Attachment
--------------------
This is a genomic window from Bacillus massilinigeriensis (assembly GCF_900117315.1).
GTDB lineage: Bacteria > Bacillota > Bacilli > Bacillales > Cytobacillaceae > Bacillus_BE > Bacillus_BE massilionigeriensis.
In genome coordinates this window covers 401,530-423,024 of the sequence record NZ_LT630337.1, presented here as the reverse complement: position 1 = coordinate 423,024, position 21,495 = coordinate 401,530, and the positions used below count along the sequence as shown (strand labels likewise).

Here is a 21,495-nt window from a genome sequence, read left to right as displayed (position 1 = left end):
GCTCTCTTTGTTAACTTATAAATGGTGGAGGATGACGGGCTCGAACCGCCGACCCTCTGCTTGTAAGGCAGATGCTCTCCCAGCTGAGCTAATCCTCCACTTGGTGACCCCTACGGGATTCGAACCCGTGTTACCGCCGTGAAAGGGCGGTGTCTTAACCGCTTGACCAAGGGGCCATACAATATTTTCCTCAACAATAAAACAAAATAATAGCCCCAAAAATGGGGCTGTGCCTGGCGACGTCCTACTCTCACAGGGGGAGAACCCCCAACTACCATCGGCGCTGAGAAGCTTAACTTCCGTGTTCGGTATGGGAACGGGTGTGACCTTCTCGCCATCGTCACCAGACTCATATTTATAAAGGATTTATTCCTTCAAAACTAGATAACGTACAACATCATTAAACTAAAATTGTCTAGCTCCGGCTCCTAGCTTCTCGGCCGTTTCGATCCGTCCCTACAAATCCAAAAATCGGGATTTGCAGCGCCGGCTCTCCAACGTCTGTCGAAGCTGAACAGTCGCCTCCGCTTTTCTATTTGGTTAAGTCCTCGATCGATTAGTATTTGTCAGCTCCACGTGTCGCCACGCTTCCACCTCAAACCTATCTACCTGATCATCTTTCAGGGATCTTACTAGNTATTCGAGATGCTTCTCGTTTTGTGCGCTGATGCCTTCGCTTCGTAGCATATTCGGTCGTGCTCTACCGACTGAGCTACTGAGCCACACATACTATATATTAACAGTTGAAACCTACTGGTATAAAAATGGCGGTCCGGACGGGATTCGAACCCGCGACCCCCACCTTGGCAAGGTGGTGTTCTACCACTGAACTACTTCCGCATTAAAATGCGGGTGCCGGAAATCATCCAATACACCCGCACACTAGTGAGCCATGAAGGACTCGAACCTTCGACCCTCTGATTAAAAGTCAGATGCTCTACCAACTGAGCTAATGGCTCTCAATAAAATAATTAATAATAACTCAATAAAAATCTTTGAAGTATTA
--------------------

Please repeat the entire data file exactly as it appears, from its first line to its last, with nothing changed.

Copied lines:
This is a genomic window from Bacillus massilinigeriensis (assembly GCF_900117315.1).
GTDB lineage: Bacteria > Bacillota > Bacilli > Bacillales > Cytobacillaceae > Bacillus_BE > Bacillus_BE massilionigeriensis.
In genome coordinates this window covers 401,530-423,024 of the sequence record NZ_LT630337.1, presented here as the reverse complement: position 1 = coordinate 423,024, position 21,495 = coordinate 401,530, and the positions used below count along the sequence as shown (strand labels likewise).

Here is a 21,495-nt window from a genome sequence, read left to right as displayed (position 1 = left end):
GCTCTCTTTGTTAACTTATAAATGGTGGAGGATGACGGGCTCGAACCGCCGACCCTCTGCTTGTAAGGCAGATGCTCTCCCAGCTGAGCTAATCCTCCACTTGGTGACCCCTACGGGATTCGAACCCGTGTTACCGCCGTGAAAGGGCGGTGTCTTAACCGCTTGACCAAGGGGCCATACAATATTTTCCTCAACAATAAAACAAAATAATAGCCCCAAAAATGGGGCTGTGCCTGGCGACGTCCTACTCTCACAGGGGGAGAACCCCCAACTACCATCGGCGCTGAGAAGCTTAACTTCCGTGTTCGGTATGGGAACGGGTGTGACCTTCTCGCCATCGTCACCAGACTCATATTTATAAAGGATTTATTCCTTCAAAACTAGATAACGTACAACATCATTAAACTAAAATTGTCTAGCTCCGGCTCCTAGCTTCTCGGCCGTTTCGATCCGTCCCTACAAATCCAAAAATCGGGATTTGCAGCGCCGGCTCTCCAACGTCTGTCGAAGCTGAACAGTCGCCTCCGCTTTTCTATTTGGTTAAGTCCTCGATCGATTAGTATTTGTCAGCTCCACGTGTCGCCACGCTTCCACCTCAAACCTATCTACCTGATCATCTTTCAGGGATCTTACTAGNTATTCGAGATGCTTCTCGTTTTGTGCGCTGATGCCTTCGCTTCGTAGCATATTCGGTCGTGCTCTACCGACTGAGCTACTGAGCCACACATACTATATATTAACAGTTGAAACCTACTGGTATAAAAATGGCGGTCCGGACGGGATTCGAACCCGCGACCCCCACCTTGGCAAGGTGGTGTTCTACCACTGAACTACTTCCGCATTAAAATGCGGGTGCCGGAAATCATCCAATACACCCGCACACTAGTGAGCCATGAAGGACTCGAACCTTCGACCCTCTGATTAAAAGTCAGATGCTCTACCAACTGAGCTAATGGCTCTCAATAAAATAATTAATAATAACTCAATAAAAATCTTTGAAGTATTA